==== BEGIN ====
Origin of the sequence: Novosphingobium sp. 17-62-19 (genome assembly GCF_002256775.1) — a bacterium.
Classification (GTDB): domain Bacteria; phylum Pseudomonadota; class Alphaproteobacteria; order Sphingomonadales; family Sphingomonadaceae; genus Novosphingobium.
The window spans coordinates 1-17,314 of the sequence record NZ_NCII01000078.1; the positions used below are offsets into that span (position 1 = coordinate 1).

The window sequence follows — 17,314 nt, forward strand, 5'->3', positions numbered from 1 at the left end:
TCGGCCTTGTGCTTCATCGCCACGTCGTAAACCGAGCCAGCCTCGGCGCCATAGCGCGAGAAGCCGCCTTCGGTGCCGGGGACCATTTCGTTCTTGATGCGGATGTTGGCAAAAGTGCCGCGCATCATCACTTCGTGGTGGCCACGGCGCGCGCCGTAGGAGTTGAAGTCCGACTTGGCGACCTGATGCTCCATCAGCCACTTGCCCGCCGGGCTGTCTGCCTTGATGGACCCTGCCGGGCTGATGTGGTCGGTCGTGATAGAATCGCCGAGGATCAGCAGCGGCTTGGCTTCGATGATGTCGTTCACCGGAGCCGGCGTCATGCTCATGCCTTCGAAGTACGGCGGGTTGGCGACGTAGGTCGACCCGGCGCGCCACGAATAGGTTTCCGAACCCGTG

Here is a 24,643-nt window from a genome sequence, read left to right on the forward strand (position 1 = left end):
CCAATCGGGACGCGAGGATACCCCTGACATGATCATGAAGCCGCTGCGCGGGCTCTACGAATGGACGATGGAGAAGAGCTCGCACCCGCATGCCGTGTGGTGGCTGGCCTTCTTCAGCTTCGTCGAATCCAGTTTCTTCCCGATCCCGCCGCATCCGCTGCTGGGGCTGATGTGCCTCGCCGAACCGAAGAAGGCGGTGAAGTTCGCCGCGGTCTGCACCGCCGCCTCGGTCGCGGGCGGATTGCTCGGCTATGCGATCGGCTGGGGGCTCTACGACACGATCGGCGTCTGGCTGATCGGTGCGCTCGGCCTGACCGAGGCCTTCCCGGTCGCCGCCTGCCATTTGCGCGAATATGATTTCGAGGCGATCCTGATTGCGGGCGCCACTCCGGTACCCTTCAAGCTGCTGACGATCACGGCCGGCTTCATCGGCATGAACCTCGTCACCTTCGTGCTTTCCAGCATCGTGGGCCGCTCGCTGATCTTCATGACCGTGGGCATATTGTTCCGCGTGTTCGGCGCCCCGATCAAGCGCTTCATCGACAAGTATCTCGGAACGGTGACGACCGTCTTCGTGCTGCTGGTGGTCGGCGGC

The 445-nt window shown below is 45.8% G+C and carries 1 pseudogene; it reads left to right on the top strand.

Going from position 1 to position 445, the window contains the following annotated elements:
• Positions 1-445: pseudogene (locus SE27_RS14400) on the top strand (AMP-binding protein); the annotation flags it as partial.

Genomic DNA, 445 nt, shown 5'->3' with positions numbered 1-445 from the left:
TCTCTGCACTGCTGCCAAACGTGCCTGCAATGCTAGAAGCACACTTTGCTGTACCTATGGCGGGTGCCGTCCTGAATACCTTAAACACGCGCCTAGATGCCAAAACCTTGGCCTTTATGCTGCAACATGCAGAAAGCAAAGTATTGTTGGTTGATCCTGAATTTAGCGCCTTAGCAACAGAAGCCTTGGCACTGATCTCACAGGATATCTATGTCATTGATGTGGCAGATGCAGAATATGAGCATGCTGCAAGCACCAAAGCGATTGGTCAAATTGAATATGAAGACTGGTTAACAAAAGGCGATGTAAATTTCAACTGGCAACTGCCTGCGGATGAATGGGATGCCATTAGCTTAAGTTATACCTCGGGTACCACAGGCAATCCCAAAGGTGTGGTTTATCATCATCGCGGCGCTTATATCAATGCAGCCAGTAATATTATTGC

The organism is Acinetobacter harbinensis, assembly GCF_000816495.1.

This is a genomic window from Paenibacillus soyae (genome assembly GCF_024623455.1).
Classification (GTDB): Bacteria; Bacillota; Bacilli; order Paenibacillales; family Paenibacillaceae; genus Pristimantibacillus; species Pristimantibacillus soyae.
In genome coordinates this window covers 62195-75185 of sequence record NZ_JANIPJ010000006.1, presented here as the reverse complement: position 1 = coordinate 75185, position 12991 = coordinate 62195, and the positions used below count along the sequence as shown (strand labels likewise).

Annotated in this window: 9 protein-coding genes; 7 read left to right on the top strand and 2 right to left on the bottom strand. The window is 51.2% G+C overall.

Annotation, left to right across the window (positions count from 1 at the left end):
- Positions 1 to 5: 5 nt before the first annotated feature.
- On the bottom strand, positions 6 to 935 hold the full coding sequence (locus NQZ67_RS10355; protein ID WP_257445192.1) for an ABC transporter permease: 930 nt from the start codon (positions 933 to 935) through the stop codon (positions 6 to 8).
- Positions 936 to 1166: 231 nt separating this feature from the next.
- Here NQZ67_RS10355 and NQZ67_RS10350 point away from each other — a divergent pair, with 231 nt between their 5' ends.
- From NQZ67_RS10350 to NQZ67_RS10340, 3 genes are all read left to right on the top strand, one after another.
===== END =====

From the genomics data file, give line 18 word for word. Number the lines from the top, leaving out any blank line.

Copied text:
Annotation, left to right across the window (positions count from 1 at the left end):